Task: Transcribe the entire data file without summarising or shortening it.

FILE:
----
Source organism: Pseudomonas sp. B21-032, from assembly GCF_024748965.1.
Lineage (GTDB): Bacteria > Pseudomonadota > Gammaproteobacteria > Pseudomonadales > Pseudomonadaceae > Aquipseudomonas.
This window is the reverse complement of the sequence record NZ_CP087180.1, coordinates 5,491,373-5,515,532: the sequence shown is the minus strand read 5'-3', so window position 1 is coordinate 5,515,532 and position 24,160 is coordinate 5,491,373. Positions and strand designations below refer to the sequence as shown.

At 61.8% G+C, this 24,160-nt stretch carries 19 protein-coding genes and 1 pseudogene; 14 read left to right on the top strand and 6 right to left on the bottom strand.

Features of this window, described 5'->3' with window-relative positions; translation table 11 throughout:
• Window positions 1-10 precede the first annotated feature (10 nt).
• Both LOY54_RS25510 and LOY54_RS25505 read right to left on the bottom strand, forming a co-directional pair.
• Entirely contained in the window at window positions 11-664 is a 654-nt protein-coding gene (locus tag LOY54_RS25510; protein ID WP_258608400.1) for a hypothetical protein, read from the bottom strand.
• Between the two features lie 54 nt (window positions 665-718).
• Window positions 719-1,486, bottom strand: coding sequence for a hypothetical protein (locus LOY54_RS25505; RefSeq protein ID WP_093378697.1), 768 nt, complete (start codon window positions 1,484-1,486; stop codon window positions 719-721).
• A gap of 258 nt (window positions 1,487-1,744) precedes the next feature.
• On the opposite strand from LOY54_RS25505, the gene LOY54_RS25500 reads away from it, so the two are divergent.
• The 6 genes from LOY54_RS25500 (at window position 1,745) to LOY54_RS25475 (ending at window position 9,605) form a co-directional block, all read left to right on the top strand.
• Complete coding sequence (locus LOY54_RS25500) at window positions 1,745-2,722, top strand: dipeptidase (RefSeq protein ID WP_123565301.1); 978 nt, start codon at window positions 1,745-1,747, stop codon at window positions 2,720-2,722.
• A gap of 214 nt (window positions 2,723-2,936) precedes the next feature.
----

Source organism: Pseudomonas sp. B21-032, from assembly GCF_024748965.1.
Lineage (GTDB): Bacteria > Pseudomonadota > Gammaproteobacteria > Pseudomonadales > Pseudomonadaceae > Aquipseudomonas.
This window is the reverse complement of the sequence record NZ_CP087180.1, coordinates 5,491,373-5,515,532: the sequence shown is the minus strand read 5'-3', so window position 1 is coordinate 5,515,532 and position 24,160 is coordinate 5,491,373. Positions and strand designations below refer to the sequence as shown.

At 61.8% G+C, this 24,160-nt stretch carries 19 protein-coding genes and 1 pseudogene; 14 read left to right on the top strand and 6 right to left on the bottom strand.

Features of this window, described 5'->3' with window-relative positions; translation table 11 throughout:
• Window positions 1-10 precede the first annotated feature (10 nt).
• Both LOY54_RS25510 and LOY54_RS25505 read right to left on the bottom strand, forming a co-directional pair.
• Entirely contained in the window at window positions 11-664 is a 654-nt protein-coding gene (locus tag LOY54_RS25510; protein ID WP_258608400.1) for a hypothetical protein, read from the bottom strand.
• Between the two features lie 54 nt (window positions 665-718).
• Window positions 719-1,486, bottom strand: coding sequence for a hypothetical protein (locus LOY54_RS25505; RefSeq protein ID WP_093378697.1), 768 nt, complete (start codon window positions 1,484-1,486; stop codon window positions 719-721).
• A gap of 258 nt (window positions 1,487-1,744) precedes the next feature.
• On the opposite strand from LOY54_RS25505, the gene LOY54_RS25500 reads away from it, so the two are divergent.
• The 6 genes from LOY54_RS25500 (at window position 1,745) to LOY54_RS25475 (ending at window position 9,605) form a co-directional block, all read left to right on the top strand.
• Complete coding sequence (locus LOY54_RS25500) at window positions 1,745-2,722, top strand: dipeptidase (RefSeq protein ID WP_123565301.1); 978 nt, start codon at window positions 1,745-1,747, stop codon at window positions 2,720-2,722.
• A gap of 214 nt (window positions 2,723-2,936) precedes the next feature.